On 2022-06-21 13:53, David Mertz, Ph.D. wrote:
In the example, we assume that the built-in function `type()` is special in not counting as a reference to the binding for purpose of realizing a computation. Alternately, some new special function like `isdeferred()` might be used to check for ``Deferred`` objects.
I'll have to ponder my thoughts about the proposal as a whole, but this particular aspect seems dubious to me. As I understand it this would require some fairly deep changes to how evaluation works in Python. Right now in an expression like `type(blah)`, there isn't any way for the evaluation of `blah` to depend on the fact that it happens to occur as an argument to `type`. The evaluation of the arguments of any function call happens before the function gets any say in the matter. For this proposal to work, that would have to change. Questions that immediately come to mind:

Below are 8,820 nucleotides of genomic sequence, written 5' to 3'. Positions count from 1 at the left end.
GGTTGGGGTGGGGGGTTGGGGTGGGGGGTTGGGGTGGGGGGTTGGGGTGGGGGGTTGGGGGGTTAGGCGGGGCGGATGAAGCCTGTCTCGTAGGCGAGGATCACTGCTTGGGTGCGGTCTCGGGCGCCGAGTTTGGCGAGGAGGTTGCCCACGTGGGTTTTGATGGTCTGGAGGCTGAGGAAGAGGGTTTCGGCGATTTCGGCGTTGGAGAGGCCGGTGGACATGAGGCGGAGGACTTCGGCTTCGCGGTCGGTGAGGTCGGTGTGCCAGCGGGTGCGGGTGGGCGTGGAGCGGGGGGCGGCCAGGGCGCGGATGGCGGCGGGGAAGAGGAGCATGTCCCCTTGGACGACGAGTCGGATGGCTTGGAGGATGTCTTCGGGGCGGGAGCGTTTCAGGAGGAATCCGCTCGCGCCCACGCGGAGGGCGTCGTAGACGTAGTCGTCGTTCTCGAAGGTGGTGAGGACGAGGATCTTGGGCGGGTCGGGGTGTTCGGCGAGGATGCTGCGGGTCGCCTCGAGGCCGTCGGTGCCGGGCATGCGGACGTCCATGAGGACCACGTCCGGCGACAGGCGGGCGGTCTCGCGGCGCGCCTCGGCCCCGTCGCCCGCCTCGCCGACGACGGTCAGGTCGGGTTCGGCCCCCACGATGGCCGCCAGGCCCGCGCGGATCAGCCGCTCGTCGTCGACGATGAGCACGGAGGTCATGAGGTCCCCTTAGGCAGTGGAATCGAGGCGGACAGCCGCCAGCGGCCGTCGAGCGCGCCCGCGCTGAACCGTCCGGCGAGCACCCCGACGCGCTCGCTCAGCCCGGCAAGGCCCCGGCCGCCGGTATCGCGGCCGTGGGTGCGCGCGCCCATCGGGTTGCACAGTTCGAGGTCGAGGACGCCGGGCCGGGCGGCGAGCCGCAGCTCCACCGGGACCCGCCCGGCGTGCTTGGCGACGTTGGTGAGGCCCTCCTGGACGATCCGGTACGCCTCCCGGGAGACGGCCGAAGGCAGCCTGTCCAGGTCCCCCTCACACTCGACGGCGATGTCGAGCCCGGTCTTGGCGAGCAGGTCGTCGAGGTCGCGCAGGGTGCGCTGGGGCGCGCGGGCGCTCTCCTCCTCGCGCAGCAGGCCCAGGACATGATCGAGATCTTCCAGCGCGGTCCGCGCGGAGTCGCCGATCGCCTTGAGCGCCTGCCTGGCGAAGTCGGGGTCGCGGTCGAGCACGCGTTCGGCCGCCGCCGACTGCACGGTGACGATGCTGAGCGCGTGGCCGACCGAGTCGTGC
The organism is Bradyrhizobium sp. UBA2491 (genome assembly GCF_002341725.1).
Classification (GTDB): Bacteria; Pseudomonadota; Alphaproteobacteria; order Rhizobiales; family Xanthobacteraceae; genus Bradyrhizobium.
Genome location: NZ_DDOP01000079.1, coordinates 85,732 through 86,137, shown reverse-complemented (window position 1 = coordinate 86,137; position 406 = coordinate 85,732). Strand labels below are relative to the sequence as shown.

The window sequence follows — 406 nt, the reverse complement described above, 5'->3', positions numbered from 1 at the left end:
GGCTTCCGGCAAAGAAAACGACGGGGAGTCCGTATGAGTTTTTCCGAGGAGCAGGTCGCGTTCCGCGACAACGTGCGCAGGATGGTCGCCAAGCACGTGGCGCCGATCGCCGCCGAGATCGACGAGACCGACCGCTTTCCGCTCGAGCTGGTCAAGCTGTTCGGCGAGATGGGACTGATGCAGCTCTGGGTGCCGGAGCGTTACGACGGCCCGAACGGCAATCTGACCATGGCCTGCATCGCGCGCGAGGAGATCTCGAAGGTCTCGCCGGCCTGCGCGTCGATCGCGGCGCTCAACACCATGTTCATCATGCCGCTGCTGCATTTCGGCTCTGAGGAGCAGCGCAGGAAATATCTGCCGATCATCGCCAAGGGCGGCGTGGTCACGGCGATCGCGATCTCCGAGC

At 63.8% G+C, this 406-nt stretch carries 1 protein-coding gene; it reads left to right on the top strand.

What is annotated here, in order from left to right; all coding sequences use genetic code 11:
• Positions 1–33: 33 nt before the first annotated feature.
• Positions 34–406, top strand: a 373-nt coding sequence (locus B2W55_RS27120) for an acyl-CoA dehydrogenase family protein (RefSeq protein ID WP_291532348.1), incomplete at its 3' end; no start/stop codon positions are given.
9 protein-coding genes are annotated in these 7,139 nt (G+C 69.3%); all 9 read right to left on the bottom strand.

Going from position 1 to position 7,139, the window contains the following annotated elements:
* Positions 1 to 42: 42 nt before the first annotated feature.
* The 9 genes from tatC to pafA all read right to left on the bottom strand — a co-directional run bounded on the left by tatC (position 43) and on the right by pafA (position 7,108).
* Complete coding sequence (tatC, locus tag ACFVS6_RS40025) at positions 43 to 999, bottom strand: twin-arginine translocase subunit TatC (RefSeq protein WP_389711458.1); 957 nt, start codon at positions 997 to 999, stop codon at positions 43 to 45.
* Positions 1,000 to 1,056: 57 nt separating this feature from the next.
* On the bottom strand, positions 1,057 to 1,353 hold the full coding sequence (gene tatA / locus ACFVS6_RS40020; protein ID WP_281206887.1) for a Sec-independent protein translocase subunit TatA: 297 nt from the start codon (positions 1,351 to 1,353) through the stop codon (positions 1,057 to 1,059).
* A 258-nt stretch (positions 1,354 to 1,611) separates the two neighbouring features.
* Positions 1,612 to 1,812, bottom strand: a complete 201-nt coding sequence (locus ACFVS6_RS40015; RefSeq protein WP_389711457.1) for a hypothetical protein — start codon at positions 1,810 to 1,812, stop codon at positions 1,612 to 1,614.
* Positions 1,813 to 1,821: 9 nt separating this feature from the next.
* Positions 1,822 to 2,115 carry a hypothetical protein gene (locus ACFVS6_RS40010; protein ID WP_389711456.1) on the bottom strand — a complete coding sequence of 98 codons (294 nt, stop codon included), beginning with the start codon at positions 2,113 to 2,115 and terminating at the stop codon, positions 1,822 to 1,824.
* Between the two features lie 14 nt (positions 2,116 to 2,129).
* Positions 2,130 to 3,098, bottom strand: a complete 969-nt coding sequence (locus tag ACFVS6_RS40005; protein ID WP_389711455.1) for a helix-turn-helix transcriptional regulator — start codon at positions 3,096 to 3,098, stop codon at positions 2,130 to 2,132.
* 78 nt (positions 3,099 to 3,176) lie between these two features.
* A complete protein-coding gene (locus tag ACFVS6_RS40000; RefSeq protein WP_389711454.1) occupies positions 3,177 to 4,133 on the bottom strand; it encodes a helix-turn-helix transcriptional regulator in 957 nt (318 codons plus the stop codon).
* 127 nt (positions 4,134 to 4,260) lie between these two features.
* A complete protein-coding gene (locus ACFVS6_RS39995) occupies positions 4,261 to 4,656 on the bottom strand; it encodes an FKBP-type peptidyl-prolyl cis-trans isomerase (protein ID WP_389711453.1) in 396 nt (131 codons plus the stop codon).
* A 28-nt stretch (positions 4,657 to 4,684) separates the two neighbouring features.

1. Would this also apply to the three-argument form of type? If not, then that makes the special-casing even more special.
2. What if I do `my_alias = type` and then do `my_alias(deferred_obj)`? Does that still not unwrap the thunk? What if I instead reassign the name `type` by doing `type = some_unrelated_func` and then call `type(deferred_obj)`? Now what happens?
3. Is there any way to write a new Python function that similarly bypasses un-thunking? Are there any other builtins that similarly bypass unthunking?
4. Why is this special-casing needed anyway? What would/could the surrounding code do differently with the deferred object based on knowing that it is deferred, since any other operations you would do it on would evaluate it anyway?